Here's the big question circulating in certain circles in South Philadelphia:
With reputed mob boss Joseph "Uncle Joe" Ligambi in jail with several of his top associates, who's minding the store?
Who's collecting the cash?
Who's keeping the loan-shark debtors current?
Who's emptying out the video-poker machines and putting together the tally sheets?
A 50-count indictment unsealed Monday that charged Ligambi, 71, with racketeering conspiracy, extortion, and gambling was built around the economics of the mob.
And while he sits in the Federal Detention Center at Seventh and Arch Streets, that economy continues to drive business in the underworld.
That, say law enforcement and underworld sources alike, is the primary reason someone will move to fill the vacuum created by what appears to be the end of the Ligambi era.
The most logical successor, those sources say, is in a prison halfway house in Florida, playing out the last six months of a 14-year sentence for racketeering.
The more things change . . .
Joseph "Skinny Joey" Merlino, 49, has told friends and associates that he intends to stay in the Sunshine State after his release in September.
He is working in a tile and floor-covering store near Boca Raton and returning to the halfway house each evening. Several people who have spoken to him say he hopes to get into the restaurant business.
To date, he has shunned the spotlight, letting everyone know he is not interested in speaking to reporters.
But South Philadelphia and the limelight were once part of his lifeblood, and there are those who believe he won't be able to stay away from either.
The piles of cash that come with heading a crime family may be a bigger lure than balmy weather and palm trees.
"There are a lot of guys out on the streets right now who weren't making any money under Ligambi," said one source familiar with the situation. "They figure now it's their turn to eat. They're loyal to Joey and can't wait for him to come back."
In the short term, several underworld and law enforcement sources believe, Merlino will stay behind the scenes, influencing the future of the Philadelphia crime family from afar. Two of his top associates, Steven Mazzone and John "Johnny Chang" Ciancaglini, are in position downtown.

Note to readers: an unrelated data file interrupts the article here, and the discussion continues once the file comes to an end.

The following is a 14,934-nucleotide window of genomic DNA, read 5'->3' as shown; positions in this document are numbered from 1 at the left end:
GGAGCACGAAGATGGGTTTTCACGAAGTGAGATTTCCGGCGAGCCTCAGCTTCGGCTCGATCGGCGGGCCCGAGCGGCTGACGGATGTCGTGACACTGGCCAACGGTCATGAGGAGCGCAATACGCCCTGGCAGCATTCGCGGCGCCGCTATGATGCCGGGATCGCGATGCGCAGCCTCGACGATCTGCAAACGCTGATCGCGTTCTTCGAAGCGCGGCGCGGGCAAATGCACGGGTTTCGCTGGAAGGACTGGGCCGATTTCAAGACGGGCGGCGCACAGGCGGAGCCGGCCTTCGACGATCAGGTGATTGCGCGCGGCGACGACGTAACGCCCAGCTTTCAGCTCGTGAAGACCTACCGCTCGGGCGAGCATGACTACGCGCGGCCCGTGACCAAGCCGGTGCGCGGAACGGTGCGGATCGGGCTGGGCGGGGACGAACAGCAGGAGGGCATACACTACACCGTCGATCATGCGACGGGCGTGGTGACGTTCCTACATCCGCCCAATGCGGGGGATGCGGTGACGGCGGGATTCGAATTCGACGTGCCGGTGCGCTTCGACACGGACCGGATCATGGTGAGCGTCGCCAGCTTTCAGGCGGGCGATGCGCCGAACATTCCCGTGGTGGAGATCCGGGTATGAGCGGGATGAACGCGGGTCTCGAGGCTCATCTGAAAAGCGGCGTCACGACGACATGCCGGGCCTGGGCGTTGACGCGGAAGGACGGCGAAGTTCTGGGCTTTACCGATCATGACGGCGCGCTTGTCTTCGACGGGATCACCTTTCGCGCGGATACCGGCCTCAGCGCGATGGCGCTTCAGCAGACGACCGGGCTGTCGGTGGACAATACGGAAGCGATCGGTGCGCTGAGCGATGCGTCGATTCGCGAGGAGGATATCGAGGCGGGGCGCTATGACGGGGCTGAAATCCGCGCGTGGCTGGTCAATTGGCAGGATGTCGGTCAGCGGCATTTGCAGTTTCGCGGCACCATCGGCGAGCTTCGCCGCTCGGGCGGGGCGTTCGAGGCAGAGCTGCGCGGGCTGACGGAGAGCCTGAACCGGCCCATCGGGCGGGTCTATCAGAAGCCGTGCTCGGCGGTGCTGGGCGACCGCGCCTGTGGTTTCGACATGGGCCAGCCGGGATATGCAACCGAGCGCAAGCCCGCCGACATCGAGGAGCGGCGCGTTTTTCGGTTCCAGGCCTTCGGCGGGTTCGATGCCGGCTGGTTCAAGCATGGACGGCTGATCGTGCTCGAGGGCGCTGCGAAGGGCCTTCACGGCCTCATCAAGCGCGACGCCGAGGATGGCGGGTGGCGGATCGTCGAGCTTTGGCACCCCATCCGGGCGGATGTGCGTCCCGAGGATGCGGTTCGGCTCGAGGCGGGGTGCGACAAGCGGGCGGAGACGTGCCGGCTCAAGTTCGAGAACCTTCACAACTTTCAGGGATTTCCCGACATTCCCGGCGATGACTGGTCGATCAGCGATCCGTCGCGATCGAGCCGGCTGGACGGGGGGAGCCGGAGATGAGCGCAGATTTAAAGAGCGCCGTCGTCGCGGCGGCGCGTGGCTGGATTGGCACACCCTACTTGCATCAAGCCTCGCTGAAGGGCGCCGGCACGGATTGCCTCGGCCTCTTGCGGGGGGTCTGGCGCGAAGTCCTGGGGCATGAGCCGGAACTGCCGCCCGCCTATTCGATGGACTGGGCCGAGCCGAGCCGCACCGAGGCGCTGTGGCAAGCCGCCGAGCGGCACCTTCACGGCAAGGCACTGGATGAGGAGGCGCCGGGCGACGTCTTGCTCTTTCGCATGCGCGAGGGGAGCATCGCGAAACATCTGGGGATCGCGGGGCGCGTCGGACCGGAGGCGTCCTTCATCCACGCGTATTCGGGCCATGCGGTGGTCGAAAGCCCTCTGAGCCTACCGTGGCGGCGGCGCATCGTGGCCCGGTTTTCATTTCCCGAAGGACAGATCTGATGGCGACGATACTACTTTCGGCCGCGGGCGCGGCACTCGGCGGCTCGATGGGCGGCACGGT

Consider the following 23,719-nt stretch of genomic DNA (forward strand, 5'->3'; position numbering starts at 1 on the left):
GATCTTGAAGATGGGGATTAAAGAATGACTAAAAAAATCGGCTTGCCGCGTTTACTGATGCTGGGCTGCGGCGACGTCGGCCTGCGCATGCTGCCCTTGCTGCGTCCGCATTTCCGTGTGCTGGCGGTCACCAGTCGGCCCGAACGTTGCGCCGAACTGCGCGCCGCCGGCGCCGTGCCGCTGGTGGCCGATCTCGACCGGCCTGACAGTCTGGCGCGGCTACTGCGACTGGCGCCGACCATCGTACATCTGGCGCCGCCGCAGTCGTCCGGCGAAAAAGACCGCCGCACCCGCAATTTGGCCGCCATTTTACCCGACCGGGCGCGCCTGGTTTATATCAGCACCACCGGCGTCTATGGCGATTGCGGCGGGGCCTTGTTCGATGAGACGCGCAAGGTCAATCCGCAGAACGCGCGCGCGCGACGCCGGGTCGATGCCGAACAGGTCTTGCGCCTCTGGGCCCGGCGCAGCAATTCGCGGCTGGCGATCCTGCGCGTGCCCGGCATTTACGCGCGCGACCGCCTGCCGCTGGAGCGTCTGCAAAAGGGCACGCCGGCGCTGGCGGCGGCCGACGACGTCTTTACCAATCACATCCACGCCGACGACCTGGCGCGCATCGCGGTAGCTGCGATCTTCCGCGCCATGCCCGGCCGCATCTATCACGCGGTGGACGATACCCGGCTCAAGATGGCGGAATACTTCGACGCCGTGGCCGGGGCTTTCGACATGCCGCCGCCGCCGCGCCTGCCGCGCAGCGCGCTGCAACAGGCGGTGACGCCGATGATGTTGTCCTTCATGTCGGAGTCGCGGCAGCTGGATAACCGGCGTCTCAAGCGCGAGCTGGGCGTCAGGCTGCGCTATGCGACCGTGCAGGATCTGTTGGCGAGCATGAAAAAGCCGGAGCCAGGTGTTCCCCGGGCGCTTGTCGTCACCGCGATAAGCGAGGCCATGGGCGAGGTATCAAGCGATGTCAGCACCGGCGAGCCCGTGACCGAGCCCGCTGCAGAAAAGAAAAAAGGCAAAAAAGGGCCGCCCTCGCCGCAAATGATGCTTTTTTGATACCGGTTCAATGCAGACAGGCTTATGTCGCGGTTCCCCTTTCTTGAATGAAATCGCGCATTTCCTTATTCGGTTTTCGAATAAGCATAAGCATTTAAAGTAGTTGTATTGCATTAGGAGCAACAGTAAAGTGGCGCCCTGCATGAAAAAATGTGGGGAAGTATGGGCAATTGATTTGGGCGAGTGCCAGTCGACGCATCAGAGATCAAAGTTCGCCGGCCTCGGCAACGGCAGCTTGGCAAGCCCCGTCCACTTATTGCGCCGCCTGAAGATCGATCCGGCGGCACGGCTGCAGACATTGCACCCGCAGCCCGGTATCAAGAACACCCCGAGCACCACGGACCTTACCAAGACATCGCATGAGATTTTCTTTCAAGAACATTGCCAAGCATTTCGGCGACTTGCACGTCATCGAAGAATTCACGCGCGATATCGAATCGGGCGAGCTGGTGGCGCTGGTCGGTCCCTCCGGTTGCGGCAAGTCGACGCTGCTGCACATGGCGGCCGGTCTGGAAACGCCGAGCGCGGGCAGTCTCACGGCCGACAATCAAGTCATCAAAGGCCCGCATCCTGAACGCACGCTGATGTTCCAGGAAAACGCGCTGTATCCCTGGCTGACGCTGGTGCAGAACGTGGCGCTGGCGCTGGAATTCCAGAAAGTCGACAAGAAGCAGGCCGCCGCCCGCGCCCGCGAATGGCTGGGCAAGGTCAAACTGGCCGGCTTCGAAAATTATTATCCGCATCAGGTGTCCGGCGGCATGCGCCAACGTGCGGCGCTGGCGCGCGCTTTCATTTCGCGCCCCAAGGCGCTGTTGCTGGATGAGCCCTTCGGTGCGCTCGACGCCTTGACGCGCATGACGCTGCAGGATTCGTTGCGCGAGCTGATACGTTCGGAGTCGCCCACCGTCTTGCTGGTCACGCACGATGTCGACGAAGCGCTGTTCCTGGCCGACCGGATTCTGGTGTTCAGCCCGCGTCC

Both were convicted with Merlino in 2001 and did jail time.
Both recently came off supervised court release and are free to move about and associate with whomever they choose. Both are experienced in the economy of the underworld.
Ciancaglini, 55, works at a news kiosk in the parking lot outside Chickie's & Pete's restaurant on Packer Avenue. He appears to be doing well. He drives an Infiniti SUV and can be found most mornings talking with customers who stop by the stand, including several mob members and associates. His wife, Kathy, who owns the kiosk, is often seen tooling around town in a Mercedes.
They live in a $350,000 townhouse not far from the newsstand.
Mazzone, 48, reportedly Merlino's choice to run the organization, worked for a time at a fitness center in South Philadelphia, but it is unclear how he currently earns a living.
Like Ciancaglini, he appears to be doing well. He drives a Nissan Pathfinder, is always impeccably dressed, and gives the impression that he doesn't have a care in the world.
Mazzone was Merlino's underboss, according to federal authorities, and helped run the family through a turbulent period that included conflicts with mob boss John Stanfa and later with ally-turned-nemesis Ralph Natale.
Ciancaglini is a veteran wiseguy, one of whose brothers was killed and another seriously wounded during the violent 1990s. His father, Joseph "Chickie" Ciancaglini, was a capo under mob boss Nicodemo "Little Nicky" Scarfo in the 1980s and is still serving time on racketeering charges.
A move by Merlino and his associates to fill the vacuum created by the arrests of Ligambi and his top guys would bring the saga of Philadelphia mob full circle. Ligambi took the top spot, authorities say, after Merlino, Mazzone, Ciancaglini, and several others were arrested in 1999 and 2000.
It also would be a bit of déjà vu, underworld style.
Merlino rose to power in 1995 after a bloody war with the Stanfa faction. The Merlino crew didn't win the war, but it took over by default after Stanfa and more than 20 of his associates were jailed in a federal racketeering indictment.
The feds have created a similar power vacuum with the arrest of Ligambi.
The question is whether Merlino, who enjoyed a high-profile run but ended up in prison the last time he was in this situation, wants to move back into the power seat.
Those who know him say he clearly would be interested in the financial benefits. But is he willing to take the risks?
Mobster-turned-informant Ron Previte offered a succinct - and, law enforcement sources say, dead-on accurate - description of Merlino during his high-flying days as South Philadelphia's celebrity gangster.
"Joey's agenda on Monday was to get to Tuesday," Previte said of Merlino's 1990s, live-for-the-moment underworld lifestyle.
Law enforcement and underworld sources wonder whether Merlino is smart enough to realize that Tuesday has come and gone.